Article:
All girlfriends are not created equal. Some are excellent listeners; others keep you laughing with stories, sagas and sass. Some offer poignant, honest advice; others just want to have fun.
But there’s also the friend that just, well, ticks you off. You still love her, so you want to handle those aggravating upsets in a mature, smart fashion.
Easier said than done, right?
Sticky Situation: You love Susie, but you loathe Mike (Susie’s better half).
Solution: If nothing else, you can use your dislike of Mike as an excuse to spend more quality time with Susie, sans men. Chicago-based licensed social worker, Marnie Spiegel, suggests a monthly “girl’s night out.” You enjoy Susie and your friendship, without having to worry about Mike. But when you must see Mike, remember the adage: Kill him with kindness. As best you can, tolerate him without upsetting or offending Susie. “Remember that being a good friend is about being supportive and non-judgmental,” Spiegel says. “And, ultimately, Mike is Susie’s husband, not yours.”
Sticky Situation: Marla loves to get together; she suggests dates all the time, yet always suggests that the playdate, dinner or brunch be at your house—never hers.
Solution: If you don’t feel comfortable discussing your concerns (telling Marla to suck-it-up and have the gathering at her place, rather than yours…again), you can simply excuse yourself from hosting by saying, “Sorry, my house won’t work this time.” Chances are, if you say “no” enough times, Marla will get the hint.
Another approach is to suggest her house, calling it a “favor.” Spiegel recommends something like, “Marla, would you mind having the playdate at your house, as a favor? We’d really appreciate it.” This way, Marla feels appreciated—and encouraged—to open her home.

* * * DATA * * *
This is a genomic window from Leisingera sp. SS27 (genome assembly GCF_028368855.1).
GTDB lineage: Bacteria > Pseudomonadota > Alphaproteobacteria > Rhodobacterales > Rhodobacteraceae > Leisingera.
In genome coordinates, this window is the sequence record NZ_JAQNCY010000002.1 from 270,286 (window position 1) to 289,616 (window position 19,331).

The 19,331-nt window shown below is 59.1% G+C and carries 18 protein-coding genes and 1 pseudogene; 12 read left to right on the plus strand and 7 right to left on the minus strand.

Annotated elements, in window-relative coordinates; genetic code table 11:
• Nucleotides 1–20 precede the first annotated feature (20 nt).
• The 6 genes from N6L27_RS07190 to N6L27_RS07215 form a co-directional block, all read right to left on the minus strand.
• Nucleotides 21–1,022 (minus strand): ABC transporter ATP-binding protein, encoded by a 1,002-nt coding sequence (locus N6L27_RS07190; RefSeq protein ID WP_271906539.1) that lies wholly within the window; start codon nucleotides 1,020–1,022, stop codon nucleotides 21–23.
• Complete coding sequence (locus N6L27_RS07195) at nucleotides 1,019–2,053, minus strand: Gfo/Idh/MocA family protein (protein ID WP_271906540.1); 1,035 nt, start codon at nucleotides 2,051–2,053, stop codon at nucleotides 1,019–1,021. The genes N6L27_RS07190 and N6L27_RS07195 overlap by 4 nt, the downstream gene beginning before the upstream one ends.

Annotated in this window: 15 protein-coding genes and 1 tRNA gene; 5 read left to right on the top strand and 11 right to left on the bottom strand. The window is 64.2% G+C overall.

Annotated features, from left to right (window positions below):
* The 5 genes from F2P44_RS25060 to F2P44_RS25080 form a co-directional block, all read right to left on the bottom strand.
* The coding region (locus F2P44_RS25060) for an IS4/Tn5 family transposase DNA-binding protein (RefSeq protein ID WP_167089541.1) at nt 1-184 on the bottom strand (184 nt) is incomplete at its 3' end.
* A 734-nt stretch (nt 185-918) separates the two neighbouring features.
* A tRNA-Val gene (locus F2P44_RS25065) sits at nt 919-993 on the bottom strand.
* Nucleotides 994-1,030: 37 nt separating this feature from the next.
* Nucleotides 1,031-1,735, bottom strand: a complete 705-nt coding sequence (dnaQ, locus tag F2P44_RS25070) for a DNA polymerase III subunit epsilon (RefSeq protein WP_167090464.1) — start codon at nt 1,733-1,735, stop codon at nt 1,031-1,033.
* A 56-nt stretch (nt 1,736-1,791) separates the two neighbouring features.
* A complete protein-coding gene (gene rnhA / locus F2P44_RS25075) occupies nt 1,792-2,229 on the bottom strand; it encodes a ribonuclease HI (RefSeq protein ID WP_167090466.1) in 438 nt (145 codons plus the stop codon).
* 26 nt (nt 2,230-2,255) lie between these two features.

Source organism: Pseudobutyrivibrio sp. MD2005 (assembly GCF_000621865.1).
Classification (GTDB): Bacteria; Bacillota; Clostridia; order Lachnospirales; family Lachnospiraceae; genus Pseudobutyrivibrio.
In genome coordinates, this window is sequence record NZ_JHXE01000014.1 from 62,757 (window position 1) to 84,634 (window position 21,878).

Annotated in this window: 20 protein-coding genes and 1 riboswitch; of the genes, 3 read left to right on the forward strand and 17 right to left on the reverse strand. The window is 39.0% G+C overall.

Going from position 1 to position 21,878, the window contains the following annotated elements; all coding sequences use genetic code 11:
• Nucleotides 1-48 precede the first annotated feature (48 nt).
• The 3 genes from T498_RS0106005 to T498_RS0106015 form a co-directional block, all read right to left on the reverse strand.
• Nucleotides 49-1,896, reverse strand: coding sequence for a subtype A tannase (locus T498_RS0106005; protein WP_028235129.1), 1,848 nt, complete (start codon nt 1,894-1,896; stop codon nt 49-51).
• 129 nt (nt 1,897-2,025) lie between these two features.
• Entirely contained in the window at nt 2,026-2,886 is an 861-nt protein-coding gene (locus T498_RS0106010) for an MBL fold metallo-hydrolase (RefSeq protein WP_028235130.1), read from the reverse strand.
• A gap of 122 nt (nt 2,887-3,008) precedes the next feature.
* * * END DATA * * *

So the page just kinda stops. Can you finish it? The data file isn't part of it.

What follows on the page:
Sticky Situation: Linda loves to gossip, but you pride yourself on staying away from rumors. Yet Linda still calls you–daily–to share a wealth of insignificant nonsense.
Solution: You have two options. First, make your conversations with Linda short and sweet–to the point (whether about upcoming plans, a soccer game, a meeting, etc.). When she starts to go off-course, redirect the conversation back to its roots, suggests Spiegel. Or explain to Linda that although you will always be available to help her, you’re not interested in talking about other people’s lives.
Sticky Situation: Your college roommate, Jessica, has become a total downer. Her attitude, aura and actions are negative. And it’s starting to drive you crazy.
Solution: Have a heart-to-heart with Jessica. Try to talk through some of your feelings, about her negativity, without being condescending or disrespectful, recommends Spiegel. “As best you can, stay upbeat and positive, encouraging her to support the idea of reaching a healthier frame of mind.” You can also give her a motivating, self-help book (“Learned Optimism: How to Change Your Mind and Your Life ” or “Feeling Good: The New Mood Therapy Revised and Updated” are two great options) as a first step. And, of course, remind Jessica that you will always be a sounding board for her and that things will get better.